Point/Counterpoint: The Case for Bioidentical Hormones – Steven F. Hotze, M.D. & Donald P. Ellsworth, M.D.

Journal of American Physicians and Surgeons Volume 13 Number 2 Summer 2008

This very academic article (with 66 academic references) makes interesting reading for anyone looking for “evidence” regarding the benefits of compounded bioidentical hormone replacement therapy.

Some snippets:      

        Compounding Pharmacies

The key issue is the use of human hormones at the appropriate dose—not the type of pharmacy. Most physicians using bioidentical hormones have a significant percentage of prescriptions filled at compounding pharmacies rather than non-compounding retail pharmacies. This is because compounding affords advantages such as customized dosing, so that the lowest effective dose can be used, and allows the prescribing of hormones such as estriol that are not available at non-compounding retail pharmacies.

.  .  .

Wyeth, the maker of Prempro, has been a leader in opposing the use of compounding pharmacies and has effectively petitioned the FDA to assist in eliminating competition. Could this be related to the fact that Wyeth made more than $1 billion annually from the sale of Premarin and Prempro before theWHI study? These drugs are still on the market although they are known to increase cancer risk.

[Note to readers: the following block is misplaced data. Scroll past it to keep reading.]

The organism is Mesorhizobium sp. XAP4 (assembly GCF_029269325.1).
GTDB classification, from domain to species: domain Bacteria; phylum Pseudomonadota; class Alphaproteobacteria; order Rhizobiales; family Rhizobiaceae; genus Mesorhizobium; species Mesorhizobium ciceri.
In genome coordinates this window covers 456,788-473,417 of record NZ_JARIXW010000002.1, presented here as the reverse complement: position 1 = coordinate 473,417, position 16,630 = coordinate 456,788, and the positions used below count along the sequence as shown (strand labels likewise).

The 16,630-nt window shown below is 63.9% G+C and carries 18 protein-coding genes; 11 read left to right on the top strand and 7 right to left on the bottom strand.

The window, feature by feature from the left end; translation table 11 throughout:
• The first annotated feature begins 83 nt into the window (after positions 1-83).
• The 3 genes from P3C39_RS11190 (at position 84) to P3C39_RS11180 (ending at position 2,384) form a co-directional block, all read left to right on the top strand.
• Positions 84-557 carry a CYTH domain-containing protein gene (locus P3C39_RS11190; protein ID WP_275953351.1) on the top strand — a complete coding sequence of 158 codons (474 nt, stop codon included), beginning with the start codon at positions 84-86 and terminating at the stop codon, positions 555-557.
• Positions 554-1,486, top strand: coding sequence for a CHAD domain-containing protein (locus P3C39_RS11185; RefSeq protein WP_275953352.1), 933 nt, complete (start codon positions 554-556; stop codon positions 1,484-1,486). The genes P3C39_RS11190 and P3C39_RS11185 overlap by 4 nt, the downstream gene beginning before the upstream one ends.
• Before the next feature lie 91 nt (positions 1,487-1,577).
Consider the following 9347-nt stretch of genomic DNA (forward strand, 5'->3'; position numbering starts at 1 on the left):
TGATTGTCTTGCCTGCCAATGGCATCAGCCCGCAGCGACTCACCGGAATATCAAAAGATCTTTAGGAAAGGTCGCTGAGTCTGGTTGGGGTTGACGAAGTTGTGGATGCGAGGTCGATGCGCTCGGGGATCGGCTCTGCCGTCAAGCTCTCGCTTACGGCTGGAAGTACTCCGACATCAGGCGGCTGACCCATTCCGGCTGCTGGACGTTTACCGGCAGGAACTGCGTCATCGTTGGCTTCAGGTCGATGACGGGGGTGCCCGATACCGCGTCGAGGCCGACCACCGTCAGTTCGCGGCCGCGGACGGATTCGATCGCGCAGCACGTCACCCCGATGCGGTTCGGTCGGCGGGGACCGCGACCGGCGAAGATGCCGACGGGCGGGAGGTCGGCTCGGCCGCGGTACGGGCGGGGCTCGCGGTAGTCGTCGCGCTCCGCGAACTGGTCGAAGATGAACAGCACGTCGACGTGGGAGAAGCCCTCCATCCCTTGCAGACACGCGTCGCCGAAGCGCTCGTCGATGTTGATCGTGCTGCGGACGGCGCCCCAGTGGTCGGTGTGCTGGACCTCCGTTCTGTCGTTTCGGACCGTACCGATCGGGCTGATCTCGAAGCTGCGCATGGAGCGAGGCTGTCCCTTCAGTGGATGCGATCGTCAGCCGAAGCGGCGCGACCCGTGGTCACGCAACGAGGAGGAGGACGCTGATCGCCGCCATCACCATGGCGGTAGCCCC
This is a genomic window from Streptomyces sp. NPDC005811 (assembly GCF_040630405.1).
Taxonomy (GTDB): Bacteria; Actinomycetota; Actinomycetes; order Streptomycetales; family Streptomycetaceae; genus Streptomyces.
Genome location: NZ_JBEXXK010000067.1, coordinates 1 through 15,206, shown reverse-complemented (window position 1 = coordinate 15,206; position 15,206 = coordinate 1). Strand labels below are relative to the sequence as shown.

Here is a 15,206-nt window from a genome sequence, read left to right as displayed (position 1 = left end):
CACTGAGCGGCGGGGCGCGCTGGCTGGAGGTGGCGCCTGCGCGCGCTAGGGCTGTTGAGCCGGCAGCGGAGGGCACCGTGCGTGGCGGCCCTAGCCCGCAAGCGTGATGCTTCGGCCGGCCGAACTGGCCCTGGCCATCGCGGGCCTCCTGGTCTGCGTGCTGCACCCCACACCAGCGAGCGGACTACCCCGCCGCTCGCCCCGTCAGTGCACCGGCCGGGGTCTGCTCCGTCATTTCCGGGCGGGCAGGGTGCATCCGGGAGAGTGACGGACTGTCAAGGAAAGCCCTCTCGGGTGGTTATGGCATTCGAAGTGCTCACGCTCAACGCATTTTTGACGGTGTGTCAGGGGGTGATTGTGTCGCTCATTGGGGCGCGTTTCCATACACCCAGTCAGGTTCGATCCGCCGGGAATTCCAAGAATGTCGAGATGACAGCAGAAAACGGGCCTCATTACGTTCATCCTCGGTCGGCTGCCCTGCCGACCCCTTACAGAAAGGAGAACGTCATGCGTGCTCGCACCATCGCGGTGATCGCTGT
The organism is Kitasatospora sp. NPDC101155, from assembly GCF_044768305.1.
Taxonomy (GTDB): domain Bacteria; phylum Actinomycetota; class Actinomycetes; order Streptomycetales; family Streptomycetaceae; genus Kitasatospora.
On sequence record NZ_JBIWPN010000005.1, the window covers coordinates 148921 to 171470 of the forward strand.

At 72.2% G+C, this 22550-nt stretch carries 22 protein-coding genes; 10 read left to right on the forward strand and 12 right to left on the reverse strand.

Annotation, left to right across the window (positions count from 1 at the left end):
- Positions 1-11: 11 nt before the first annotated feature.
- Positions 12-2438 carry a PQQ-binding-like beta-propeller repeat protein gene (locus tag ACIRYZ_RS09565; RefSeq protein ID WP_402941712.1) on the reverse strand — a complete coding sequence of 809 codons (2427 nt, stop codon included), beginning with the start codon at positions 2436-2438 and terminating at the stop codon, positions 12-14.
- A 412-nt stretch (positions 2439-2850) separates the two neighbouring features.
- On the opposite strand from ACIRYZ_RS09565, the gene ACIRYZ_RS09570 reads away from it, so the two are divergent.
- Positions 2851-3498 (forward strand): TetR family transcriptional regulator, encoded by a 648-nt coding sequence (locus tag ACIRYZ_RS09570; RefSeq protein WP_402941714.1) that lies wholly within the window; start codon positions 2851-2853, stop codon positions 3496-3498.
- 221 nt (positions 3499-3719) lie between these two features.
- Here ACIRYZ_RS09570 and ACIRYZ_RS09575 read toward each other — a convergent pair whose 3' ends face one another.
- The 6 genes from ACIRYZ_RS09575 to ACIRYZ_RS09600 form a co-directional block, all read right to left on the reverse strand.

The Importance of the Identical Structure

Molecular structure determines activity. The smallest of changes can completely change the physiologic effect. Consider testosterone and estrone, whose structures are shown side by side in Figure 1. The mere existence of an effect similar to that produced by a hormone does not make a compound a hormone. If it did, plastic would be a hormone. For example, bisphenol A (BPA) is an estrogen receptor agonist. When BPA binds with the estrogen receptor, the complex so formed interacts with DNAand can lower sperm counts and increase the risk of developmental problems, cancer, schizophrenia, neurologic disorders, and weight gain. The interaction with the hormone receptor does not make BPA a hormone—but rather the hormone mimicry interferes with normal physiologic processes, causing a wide variety of adverse effects.

Conclusions

The use of exogenous chemicals as hormone substitutes has been shown to be unsafe and should be stopped. Hormone supplementation should be done with compounds identical to the natural molecules. Although more research is needed, there is already evidence of the benefits of hormone supplementation in the proper doses and in proper balance. The future of medicine is in physiology rather than pharmacology.

Read the whole article at http://www.jpands.org/vol13no2/hotze.pdf

 

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Posted in Bioidentical Hormones, Compounding Pharmacies, Mainstream Medicine.

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